Vexatious Suits for acting in defence of the Kingdom.
Ordered, That the ingrossed Bill from the Lords, intituled, An Act for preventing vexatious Suits against such as acted for their Majesties Service, in Defence of the Kingdom, be read To-morrow Morning at Eleven of the Clock.
Mr. Brewer reports from the Committee to whom the Bill for vesting the Freehold and Inheritance of certain Lands, in the County of Chester; of Thomas Manwareing, Gentleman, in Trustees, to be sold for Payment of Debts, was committed, That the Committee had agreed to an Amendment, to be made thereunto: Which they had directed him to report to the House: And which he read in his Place, with the Coherence; and afterwards, delivered the same in at the Clerk's Table: Where the same was twice read; and agreed unto by the House.
Sir Wm. Poultney reports from the Committee to whom the ingrossed Bill from the Lords, intituled, An Act for reviving a former Act for regulating the Measures and Prices of Coals, was committed; that they had agreed unto the said Bill, with a Clause: Which they had directed him to report to the House: And which he read in his Place; and afterwards, delivered in at the Clerk's Table: Where the same was twice read; and, with some Amendments made by the House, was agreed unto to be made Part of the Bill; and is as followeth; viz.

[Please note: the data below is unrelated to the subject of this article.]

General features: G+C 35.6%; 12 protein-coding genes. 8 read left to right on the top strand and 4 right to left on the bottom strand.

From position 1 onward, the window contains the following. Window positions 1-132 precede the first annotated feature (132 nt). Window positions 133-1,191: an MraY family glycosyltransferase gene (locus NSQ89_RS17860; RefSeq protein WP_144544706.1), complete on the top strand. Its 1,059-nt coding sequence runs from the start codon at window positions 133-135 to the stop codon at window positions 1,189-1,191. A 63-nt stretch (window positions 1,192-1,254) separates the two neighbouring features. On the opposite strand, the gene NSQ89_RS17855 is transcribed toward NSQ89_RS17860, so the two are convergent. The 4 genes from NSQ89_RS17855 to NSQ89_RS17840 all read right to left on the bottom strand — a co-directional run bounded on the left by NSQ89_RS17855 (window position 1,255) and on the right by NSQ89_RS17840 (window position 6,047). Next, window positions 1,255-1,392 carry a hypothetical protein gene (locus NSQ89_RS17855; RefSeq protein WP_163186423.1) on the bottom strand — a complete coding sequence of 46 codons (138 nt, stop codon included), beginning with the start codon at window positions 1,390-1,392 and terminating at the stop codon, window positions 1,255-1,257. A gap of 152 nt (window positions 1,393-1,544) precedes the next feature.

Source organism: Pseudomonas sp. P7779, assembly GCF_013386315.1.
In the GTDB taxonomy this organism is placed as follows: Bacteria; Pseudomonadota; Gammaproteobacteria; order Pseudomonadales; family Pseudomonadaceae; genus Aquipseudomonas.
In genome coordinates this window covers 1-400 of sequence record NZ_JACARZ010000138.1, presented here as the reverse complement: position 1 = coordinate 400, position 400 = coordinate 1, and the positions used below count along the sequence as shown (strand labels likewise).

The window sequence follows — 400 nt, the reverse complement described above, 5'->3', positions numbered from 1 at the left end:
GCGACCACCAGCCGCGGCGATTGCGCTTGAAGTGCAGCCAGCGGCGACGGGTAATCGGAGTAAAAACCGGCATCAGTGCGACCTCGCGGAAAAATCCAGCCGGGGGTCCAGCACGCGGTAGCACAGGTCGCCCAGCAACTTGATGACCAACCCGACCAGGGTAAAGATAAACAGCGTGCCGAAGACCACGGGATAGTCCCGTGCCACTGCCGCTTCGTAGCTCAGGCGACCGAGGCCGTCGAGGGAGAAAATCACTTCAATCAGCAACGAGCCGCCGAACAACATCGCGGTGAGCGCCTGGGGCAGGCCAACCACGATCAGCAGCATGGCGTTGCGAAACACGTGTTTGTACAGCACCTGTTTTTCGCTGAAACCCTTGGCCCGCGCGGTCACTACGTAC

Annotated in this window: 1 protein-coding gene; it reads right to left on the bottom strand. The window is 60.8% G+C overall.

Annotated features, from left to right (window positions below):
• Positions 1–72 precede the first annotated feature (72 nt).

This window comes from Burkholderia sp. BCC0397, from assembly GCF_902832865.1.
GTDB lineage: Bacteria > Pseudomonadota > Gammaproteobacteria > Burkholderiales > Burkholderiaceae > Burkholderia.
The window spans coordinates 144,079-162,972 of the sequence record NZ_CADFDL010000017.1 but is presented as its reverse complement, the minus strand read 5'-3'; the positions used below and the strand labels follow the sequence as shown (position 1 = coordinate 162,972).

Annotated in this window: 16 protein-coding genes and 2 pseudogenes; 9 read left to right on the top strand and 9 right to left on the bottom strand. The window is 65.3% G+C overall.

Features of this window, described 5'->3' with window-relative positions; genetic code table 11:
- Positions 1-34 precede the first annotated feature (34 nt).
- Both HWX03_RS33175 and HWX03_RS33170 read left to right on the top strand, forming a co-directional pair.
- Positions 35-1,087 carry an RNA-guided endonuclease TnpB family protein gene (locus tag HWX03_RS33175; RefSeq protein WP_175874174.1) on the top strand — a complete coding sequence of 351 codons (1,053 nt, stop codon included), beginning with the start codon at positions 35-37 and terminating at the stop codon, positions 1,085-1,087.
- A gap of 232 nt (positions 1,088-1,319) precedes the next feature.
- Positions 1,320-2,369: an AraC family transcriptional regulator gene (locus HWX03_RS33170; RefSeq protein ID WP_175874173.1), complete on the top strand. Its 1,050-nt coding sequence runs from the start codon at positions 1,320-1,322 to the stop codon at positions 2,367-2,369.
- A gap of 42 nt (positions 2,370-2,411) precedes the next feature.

"Aud whereas by an Act made in the Twelfth Year of the Reign of King Charles the Second, intituled, An Act for Encouraging and Increasing of Shipping and Navigation, it is, among other Things, provided, That no Goods, or Merchandizes, shall be loaden and carried from one Part of England to another, in any Ship or Vessel whatsoever, whereof Three Fourths of the Mariners, at least, shall not be English, under the Penalty of forfeiting all such Goods as shall be loaden, or carried, in any such Ship or Vessel, together with the Ship or Vessel, and all her Guns, Ammunition, Tackle, Furniture, and Apparel: Now, forasmuch as the high Price of Coals arises chiefly from the Want of Seamen to supply that Navigation, while so many are employed in their Majesties Service: Be it Enacted, by the Authority aforesaid, That so much only of this last-mentioned Act, as concerns the Number and Proportion of foreign Seamen, thereby limited to sail in English Ships shall be dispensed with; and is hereby thus far dispensed with, so as it shall and may be lawful for the Owner or Owners of any Ship or Vessel, English built, and belonging to the Subjects of England, whereof the Master is an Englishman, trading with Coals to and from Newcastle, or the Parts adjacent, or any Part of Wales, to the Port of London, or to any other Part of England, to navigate the said Ship or Vessel with as many foreign Seamen as the said Master or Owner shall think fit; during the present War with France, and no longer; any thing in the said Act contained to the contrary notwithstanding.